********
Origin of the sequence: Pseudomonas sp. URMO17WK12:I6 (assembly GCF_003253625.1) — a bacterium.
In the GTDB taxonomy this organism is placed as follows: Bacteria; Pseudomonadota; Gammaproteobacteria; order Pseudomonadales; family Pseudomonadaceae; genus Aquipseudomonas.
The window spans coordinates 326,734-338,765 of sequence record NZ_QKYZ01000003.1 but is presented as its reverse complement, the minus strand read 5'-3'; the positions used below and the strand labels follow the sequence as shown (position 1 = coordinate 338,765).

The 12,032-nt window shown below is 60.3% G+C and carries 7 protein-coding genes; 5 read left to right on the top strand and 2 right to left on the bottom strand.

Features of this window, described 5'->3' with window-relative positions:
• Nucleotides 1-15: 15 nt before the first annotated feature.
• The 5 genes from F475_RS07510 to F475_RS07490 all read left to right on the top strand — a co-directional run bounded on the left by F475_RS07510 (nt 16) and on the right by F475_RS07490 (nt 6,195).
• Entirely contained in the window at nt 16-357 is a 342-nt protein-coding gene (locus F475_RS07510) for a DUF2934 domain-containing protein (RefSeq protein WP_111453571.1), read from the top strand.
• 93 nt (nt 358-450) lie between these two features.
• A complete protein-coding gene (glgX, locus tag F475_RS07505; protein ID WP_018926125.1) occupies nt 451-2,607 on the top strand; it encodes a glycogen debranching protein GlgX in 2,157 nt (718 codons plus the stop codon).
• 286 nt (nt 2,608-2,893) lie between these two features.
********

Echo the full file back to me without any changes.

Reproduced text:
Origin of the sequence: Pseudomonas sp. URMO17WK12:I6 (assembly GCF_003253625.1) — a bacterium.
In the GTDB taxonomy this organism is placed as follows: Bacteria; Pseudomonadota; Gammaproteobacteria; order Pseudomonadales; family Pseudomonadaceae; genus Aquipseudomonas.
The window spans coordinates 326,734-338,765 of sequence record NZ_QKYZ01000003.1 but is presented as its reverse complement, the minus strand read 5'-3'; the positions used below and the strand labels follow the sequence as shown (position 1 = coordinate 338,765).

The 12,032-nt window shown below is 60.3% G+C and carries 7 protein-coding genes; 5 read left to right on the top strand and 2 right to left on the bottom strand.

Features of this window, described 5'->3' with window-relative positions:
• Nucleotides 1-15: 15 nt before the first annotated feature.
• The 5 genes from F475_RS07510 to F475_RS07490 all read left to right on the top strand — a co-directional run bounded on the left by F475_RS07510 (nt 16) and on the right by F475_RS07490 (nt 6,195).
• Entirely contained in the window at nt 16-357 is a 342-nt protein-coding gene (locus F475_RS07510) for a DUF2934 domain-containing protein (RefSeq protein WP_111453571.1), read from the top strand.
• 93 nt (nt 358-450) lie between these two features.
• A complete protein-coding gene (glgX, locus tag F475_RS07505; protein ID WP_018926125.1) occupies nt 451-2,607 on the top strand; it encodes a glycogen debranching protein GlgX in 2,157 nt (718 codons plus the stop codon).
• 286 nt (nt 2,608-2,893) lie between these two features.